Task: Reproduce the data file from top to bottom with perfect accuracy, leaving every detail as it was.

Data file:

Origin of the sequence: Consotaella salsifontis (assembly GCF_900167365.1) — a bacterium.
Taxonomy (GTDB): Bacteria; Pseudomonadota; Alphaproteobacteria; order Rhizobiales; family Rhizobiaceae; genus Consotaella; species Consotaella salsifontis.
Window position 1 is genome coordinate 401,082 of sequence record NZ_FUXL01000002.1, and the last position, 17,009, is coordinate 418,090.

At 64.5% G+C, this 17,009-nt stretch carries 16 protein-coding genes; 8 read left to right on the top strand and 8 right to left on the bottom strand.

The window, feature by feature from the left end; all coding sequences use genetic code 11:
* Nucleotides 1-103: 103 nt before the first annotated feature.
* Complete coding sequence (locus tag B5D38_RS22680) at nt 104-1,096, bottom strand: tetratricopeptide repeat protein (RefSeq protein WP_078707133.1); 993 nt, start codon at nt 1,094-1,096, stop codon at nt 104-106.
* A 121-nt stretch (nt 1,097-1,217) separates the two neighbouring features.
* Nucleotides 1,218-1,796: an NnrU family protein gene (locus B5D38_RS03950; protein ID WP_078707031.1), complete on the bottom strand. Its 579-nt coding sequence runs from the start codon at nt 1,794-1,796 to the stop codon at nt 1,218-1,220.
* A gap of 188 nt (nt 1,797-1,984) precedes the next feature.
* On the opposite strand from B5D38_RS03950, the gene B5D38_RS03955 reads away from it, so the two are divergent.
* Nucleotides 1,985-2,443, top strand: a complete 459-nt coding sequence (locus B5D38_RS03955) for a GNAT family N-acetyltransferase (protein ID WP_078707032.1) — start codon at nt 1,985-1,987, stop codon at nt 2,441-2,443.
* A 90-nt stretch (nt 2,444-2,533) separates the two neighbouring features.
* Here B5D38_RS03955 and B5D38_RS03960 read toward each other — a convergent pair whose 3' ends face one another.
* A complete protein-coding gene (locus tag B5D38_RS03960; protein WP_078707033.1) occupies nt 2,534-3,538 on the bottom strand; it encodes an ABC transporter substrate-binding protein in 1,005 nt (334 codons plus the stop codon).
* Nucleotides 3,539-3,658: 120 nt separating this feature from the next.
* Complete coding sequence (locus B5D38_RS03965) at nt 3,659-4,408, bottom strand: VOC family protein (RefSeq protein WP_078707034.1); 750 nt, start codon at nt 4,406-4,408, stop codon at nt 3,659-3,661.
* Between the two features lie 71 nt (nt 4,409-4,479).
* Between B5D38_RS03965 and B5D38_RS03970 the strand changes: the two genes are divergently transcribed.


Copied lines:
Origin of the sequence: Consotaella salsifontis (assembly GCF_900167365.1) — a bacterium.
Taxonomy (GTDB): Bacteria; Pseudomonadota; Alphaproteobacteria; order Rhizobiales; family Rhizobiaceae; genus Consotaella; species Consotaella salsifontis.
Window position 1 is genome coordinate 401,082 of sequence record NZ_FUXL01000002.1, and the last position, 17,009, is coordinate 418,090.

At 64.5% G+C, this 17,009-nt stretch carries 16 protein-coding genes; 8 read left to right on the top strand and 8 right to left on the bottom strand.

The window, feature by feature from the left end; all coding sequences use genetic code 11:
* Nucleotides 1-103: 103 nt before the first annotated feature.
* Complete coding sequence (locus tag B5D38_RS22680) at nt 104-1,096, bottom strand: tetratricopeptide repeat protein (RefSeq protein WP_078707133.1); 993 nt, start codon at nt 1,094-1,096, stop codon at nt 104-106.
* A 121-nt stretch (nt 1,097-1,217) separates the two neighbouring features.
* Nucleotides 1,218-1,796: an NnrU family protein gene (locus B5D38_RS03950; protein ID WP_078707031.1), complete on the bottom strand. Its 579-nt coding sequence runs from the start codon at nt 1,794-1,796 to the stop codon at nt 1,218-1,220.
* A gap of 188 nt (nt 1,797-1,984) precedes the next feature.
* On the opposite strand from B5D38_RS03950, the gene B5D38_RS03955 reads away from it, so the two are divergent.
* Nucleotides 1,985-2,443, top strand: a complete 459-nt coding sequence (locus B5D38_RS03955) for a GNAT family N-acetyltransferase (protein ID WP_078707032.1) — start codon at nt 1,985-1,987, stop codon at nt 2,441-2,443.
* A 90-nt stretch (nt 2,444-2,533) separates the two neighbouring features.
* Here B5D38_RS03955 and B5D38_RS03960 read toward each other — a convergent pair whose 3' ends face one another.
* A complete protein-coding gene (locus tag B5D38_RS03960; protein WP_078707033.1) occupies nt 2,534-3,538 on the bottom strand; it encodes an ABC transporter substrate-binding protein in 1,005 nt (334 codons plus the stop codon).
* Nucleotides 3,539-3,658: 120 nt separating this feature from the next.
* Complete coding sequence (locus B5D38_RS03965) at nt 3,659-4,408, bottom strand: VOC family protein (RefSeq protein WP_078707034.1); 750 nt, start codon at nt 4,406-4,408, stop codon at nt 3,659-3,661.
* Between the two features lie 71 nt (nt 4,409-4,479).
* Between B5D38_RS03965 and B5D38_RS03970 the strand changes: the two genes are divergently transcribed.